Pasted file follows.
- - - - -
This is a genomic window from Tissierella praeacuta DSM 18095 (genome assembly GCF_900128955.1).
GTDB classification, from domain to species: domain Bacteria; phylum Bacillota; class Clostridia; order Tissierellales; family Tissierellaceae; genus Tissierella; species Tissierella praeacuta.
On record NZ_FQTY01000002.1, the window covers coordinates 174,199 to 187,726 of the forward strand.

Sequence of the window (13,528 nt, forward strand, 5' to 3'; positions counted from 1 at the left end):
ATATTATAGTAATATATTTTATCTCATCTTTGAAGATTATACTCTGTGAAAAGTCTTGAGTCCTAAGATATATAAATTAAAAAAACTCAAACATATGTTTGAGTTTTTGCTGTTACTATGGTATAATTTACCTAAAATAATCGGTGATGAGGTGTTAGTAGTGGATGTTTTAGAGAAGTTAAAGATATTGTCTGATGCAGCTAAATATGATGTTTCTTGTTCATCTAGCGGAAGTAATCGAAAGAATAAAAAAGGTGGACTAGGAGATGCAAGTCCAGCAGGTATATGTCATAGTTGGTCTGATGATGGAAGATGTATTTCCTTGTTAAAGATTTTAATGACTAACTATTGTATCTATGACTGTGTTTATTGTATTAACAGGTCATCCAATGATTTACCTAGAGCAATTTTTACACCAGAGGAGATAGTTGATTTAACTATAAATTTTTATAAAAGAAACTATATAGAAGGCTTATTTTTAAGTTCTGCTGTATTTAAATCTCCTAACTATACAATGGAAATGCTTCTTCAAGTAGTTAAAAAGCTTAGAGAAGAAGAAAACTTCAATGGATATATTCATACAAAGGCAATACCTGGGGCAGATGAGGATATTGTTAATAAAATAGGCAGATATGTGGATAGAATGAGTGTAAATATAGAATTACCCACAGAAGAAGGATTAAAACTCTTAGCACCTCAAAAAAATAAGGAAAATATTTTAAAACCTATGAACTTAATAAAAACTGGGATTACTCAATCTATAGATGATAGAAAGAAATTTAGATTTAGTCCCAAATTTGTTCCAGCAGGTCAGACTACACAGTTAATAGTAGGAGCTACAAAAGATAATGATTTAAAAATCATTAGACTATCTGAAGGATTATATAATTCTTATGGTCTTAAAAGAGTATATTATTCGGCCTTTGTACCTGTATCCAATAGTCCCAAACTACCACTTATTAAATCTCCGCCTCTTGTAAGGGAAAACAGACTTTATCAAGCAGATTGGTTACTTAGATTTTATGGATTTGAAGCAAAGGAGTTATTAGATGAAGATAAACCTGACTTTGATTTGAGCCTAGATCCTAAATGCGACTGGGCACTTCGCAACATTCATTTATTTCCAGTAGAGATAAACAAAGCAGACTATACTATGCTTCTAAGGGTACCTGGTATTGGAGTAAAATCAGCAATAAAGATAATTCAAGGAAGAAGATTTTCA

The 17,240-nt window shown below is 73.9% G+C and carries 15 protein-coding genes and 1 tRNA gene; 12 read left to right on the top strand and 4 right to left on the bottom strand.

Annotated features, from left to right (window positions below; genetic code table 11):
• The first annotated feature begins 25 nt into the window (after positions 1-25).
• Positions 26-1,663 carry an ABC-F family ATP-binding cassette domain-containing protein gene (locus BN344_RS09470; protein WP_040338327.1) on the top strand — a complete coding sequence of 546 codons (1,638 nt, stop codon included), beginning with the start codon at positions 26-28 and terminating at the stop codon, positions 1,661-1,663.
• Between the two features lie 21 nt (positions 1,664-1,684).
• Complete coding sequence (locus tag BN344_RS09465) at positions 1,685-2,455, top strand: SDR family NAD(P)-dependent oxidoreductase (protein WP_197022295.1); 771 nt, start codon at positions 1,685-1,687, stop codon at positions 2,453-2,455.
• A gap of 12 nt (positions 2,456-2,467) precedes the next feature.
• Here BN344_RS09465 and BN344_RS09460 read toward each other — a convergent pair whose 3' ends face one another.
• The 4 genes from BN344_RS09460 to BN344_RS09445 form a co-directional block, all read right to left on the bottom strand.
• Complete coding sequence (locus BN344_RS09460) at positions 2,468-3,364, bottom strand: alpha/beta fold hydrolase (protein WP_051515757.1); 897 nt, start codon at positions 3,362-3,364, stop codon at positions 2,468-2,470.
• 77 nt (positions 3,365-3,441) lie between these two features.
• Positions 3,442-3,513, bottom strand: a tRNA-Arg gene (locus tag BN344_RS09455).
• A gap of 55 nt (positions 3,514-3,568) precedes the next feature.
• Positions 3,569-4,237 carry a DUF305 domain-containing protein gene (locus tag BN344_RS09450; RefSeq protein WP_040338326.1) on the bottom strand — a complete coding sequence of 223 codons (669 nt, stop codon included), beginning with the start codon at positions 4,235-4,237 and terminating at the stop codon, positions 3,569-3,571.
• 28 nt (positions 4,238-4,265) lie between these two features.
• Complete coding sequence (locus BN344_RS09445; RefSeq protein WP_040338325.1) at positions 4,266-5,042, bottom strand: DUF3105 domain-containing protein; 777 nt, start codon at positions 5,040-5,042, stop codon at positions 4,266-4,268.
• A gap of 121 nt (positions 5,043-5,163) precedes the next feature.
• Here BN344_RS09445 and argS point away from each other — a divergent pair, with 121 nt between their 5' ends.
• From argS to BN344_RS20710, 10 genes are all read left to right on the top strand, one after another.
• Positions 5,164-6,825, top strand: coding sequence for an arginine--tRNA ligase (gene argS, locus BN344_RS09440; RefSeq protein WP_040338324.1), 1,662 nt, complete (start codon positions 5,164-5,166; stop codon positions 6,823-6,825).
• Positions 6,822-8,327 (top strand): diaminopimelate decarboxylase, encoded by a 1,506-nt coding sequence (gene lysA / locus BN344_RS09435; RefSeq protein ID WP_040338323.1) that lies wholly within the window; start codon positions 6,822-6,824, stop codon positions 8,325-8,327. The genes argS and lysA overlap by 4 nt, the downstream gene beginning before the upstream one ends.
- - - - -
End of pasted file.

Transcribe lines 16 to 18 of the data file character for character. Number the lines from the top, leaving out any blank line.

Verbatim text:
• 77 nt (positions 3,365-3,441) lie between these two features.
• Positions 3,442-3,513, bottom strand: a tRNA-Arg gene (locus tag BN344_RS09455).
• A gap of 55 nt (positions 3,514-3,568) precedes the next feature.